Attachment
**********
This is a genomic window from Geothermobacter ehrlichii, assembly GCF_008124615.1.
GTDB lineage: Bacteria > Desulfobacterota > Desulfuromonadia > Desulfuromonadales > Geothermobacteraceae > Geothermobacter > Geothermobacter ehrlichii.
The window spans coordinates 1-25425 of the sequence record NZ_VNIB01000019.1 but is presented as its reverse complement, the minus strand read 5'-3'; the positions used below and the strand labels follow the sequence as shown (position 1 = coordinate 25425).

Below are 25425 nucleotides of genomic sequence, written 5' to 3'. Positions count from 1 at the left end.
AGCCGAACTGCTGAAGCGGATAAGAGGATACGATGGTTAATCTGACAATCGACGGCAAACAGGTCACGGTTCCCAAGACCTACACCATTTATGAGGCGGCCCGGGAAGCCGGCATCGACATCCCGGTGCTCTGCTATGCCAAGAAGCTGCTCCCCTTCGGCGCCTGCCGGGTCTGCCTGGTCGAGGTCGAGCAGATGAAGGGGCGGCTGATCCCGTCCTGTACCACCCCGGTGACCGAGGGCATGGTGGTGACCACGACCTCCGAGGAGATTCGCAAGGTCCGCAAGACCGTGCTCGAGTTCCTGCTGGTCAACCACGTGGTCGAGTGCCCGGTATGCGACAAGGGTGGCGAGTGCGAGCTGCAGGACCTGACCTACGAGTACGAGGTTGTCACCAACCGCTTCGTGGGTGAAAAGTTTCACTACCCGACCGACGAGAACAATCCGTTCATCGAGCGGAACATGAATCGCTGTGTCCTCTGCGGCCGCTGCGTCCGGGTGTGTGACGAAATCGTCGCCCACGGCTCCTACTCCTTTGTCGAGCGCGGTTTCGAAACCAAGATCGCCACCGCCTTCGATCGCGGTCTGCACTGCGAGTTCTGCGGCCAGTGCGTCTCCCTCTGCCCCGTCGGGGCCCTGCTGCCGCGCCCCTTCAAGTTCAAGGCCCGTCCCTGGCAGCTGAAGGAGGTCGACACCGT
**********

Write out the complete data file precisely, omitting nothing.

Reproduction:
This is a genomic window from Geothermobacter ehrlichii, assembly GCF_008124615.1.
GTDB lineage: Bacteria > Desulfobacterota > Desulfuromonadia > Desulfuromonadales > Geothermobacteraceae > Geothermobacter > Geothermobacter ehrlichii.
The window spans coordinates 1-25425 of the sequence record NZ_VNIB01000019.1 but is presented as its reverse complement, the minus strand read 5'-3'; the positions used below and the strand labels follow the sequence as shown (position 1 = coordinate 25425).

Below are 25425 nucleotides of genomic sequence, written 5' to 3'. Positions count from 1 at the left end.
AGCCGAACTGCTGAAGCGGATAAGAGGATACGATGGTTAATCTGACAATCGACGGCAAACAGGTCACGGTTCCCAAGACCTACACCATTTATGAGGCGGCCCGGGAAGCCGGCATCGACATCCCGGTGCTCTGCTATGCCAAGAAGCTGCTCCCCTTCGGCGCCTGCCGGGTCTGCCTGGTCGAGGTCGAGCAGATGAAGGGGCGGCTGATCCCGTCCTGTACCACCCCGGTGACCGAGGGCATGGTGGTGACCACGACCTCCGAGGAGATTCGCAAGGTCCGCAAGACCGTGCTCGAGTTCCTGCTGGTCAACCACGTGGTCGAGTGCCCGGTATGCGACAAGGGTGGCGAGTGCGAGCTGCAGGACCTGACCTACGAGTACGAGGTTGTCACCAACCGCTTCGTGGGTGAAAAGTTTCACTACCCGACCGACGAGAACAATCCGTTCATCGAGCGGAACATGAATCGCTGTGTCCTCTGCGGCCGCTGCGTCCGGGTGTGTGACGAAATCGTCGCCCACGGCTCCTACTCCTTTGTCGAGCGCGGTTTCGAAACCAAGATCGCCACCGCCTTCGATCGCGGTCTGCACTGCGAGTTCTGCGGCCAGTGCGTCTCCCTCTGCCCCGTCGGGGCCCTGCTGCCGCGCCCCTTCAAGTTCAAGGCCCGTCCCTGGCAGCTGAAGGAGGTCGACACCGT